Fentanyl Menace Escalates in Regina: Insidious Prices Mask Deadly Overdose Risk


The ever-growing accessibility of fentanyl within Regina combined with its decreasing prices has turned the drug into a pervasive menace, as observed firsthand by Daniel Missens, a recent member of the city’s drug-using community. Missens could guide anyone to drug houses dotting his neighborhood as they are scattered almost at every corner.

Having remained sober for a month, Missens was for long, ensnared by the allure of fentanyl. When he had started using, dealers would quote prices between $50 to $60 per point for the powerful opioid. But as Missens unveiled today, the prices have sunk to just $40 a point. Moreover, dealers are even prepared to sell half a point for $20, with the bare minimum as inexpensive as $10.

What instigates fear, however, is the hidden cost concealed behind these seemingly lower prices. Missens professed that drug dealers seldom intentionally provoke overdoses. Instead, they warn their ilk about varying potencies of the drug, dictated by the color of the fentanyl. Even with such warnings, the risk persists, as Missens articulately explained, “Drug dealers don’t know how much fentanyl is in there. Your first high could have just a tiny amount. Then all of a sudden, your third high has 100 per cent more and then you’re overdosing.”

Yet, the fear lurking in Missens’ heart is carfentanil, an opioid boasting a potency 100 times that of fentanyl. This deadly souvenir has been discovered in batches of fentanyl, and dealers are reportedly learning to concoct the lethal drug themselves.

The hazards posed by carfentanil have prompted the staff of Queen City Wellness Pharmacy to post warning signs across their premises, alerting clients of its existence within street-bought drugs. Sarah Kozusko, the pharmacy operator, reported staff members responding to three to five overdoses on a weekly basis.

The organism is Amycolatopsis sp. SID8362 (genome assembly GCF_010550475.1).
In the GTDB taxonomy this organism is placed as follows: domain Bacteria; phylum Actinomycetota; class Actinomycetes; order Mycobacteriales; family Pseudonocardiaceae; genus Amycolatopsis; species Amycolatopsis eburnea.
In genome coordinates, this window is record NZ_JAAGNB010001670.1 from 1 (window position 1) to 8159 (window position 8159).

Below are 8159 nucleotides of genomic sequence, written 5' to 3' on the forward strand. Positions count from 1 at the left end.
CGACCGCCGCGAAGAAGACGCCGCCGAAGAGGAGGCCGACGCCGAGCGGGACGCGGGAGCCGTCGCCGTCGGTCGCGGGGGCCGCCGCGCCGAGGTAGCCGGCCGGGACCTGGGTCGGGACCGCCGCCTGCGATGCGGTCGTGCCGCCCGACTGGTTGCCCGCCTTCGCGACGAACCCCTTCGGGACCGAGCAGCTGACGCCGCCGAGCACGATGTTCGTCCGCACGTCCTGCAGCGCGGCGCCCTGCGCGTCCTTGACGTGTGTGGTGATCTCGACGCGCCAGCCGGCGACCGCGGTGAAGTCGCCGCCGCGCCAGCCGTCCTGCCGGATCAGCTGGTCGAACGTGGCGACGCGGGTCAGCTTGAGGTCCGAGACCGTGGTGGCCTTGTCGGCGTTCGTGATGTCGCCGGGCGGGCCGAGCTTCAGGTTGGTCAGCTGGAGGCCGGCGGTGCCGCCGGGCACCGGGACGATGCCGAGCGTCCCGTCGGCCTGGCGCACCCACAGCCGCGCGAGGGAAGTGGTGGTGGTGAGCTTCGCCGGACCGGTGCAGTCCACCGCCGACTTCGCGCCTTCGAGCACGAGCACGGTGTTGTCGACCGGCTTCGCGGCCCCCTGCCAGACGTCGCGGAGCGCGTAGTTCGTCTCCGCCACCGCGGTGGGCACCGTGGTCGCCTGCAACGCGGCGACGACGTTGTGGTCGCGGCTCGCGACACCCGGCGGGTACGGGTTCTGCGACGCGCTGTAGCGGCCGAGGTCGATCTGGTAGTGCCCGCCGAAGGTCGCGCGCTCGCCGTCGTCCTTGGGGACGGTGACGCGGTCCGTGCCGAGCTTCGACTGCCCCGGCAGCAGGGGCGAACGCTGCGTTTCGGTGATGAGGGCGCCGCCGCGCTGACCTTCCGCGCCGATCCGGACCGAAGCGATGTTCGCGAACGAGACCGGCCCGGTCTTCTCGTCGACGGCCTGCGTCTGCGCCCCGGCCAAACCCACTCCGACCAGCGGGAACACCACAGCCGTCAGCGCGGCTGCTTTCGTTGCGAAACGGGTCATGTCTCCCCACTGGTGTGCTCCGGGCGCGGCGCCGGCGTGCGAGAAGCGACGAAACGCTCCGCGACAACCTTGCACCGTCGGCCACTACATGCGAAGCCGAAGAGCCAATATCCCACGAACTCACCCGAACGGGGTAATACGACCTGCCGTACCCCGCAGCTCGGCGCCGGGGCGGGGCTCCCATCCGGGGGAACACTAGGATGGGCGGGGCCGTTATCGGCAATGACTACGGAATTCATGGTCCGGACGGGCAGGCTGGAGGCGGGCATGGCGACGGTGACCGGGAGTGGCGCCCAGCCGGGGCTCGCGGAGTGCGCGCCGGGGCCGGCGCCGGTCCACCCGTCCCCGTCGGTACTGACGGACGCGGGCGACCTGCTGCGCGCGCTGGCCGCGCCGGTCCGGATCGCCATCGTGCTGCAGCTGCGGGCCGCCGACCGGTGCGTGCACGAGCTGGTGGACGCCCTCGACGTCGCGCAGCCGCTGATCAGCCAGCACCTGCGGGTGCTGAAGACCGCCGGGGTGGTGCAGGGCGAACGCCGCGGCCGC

The pharmacy serves as a sanctuary for afflicted individuals, offering a resting place, access to clean drug supplies, and food. Kozusko perceives substances like fentanyl to be safety blankets that shield users from past traumas and mental health problems. To wean them off the drug, the warmth inside their homes has to be turned up, with housing and food at the top of her list for successfully turning lives around.

Kozusko’s staff strive to link clients with housing, mental health, and addiction aids, including harm reduction drugs that stave off withdrawal symptoms. However, Kozusko believes Regina’s ongoing crisis with addiction has escalated beyond unimaginable proportions, reaching a state “worse than it’s ever been”.

Considering the consequences today, Kozusko mourns the loss of innocence, “It used to be back in my day, when you experimented with drugs, you didn’t die. Now people are dying after one use of a substance.”

Echoing similar sentiments, Missens, whose maiden tryst with drugs started with marijuana, confessed that no one willingly choose the life of an addict. He believes that for many, this is a direct outcome of their circumstances and often the result of intergenerational trauma. He poignantly stated, “If you talk to these people and ask them if they want to continue using this, they will tell you, ‘No I don’t.’”


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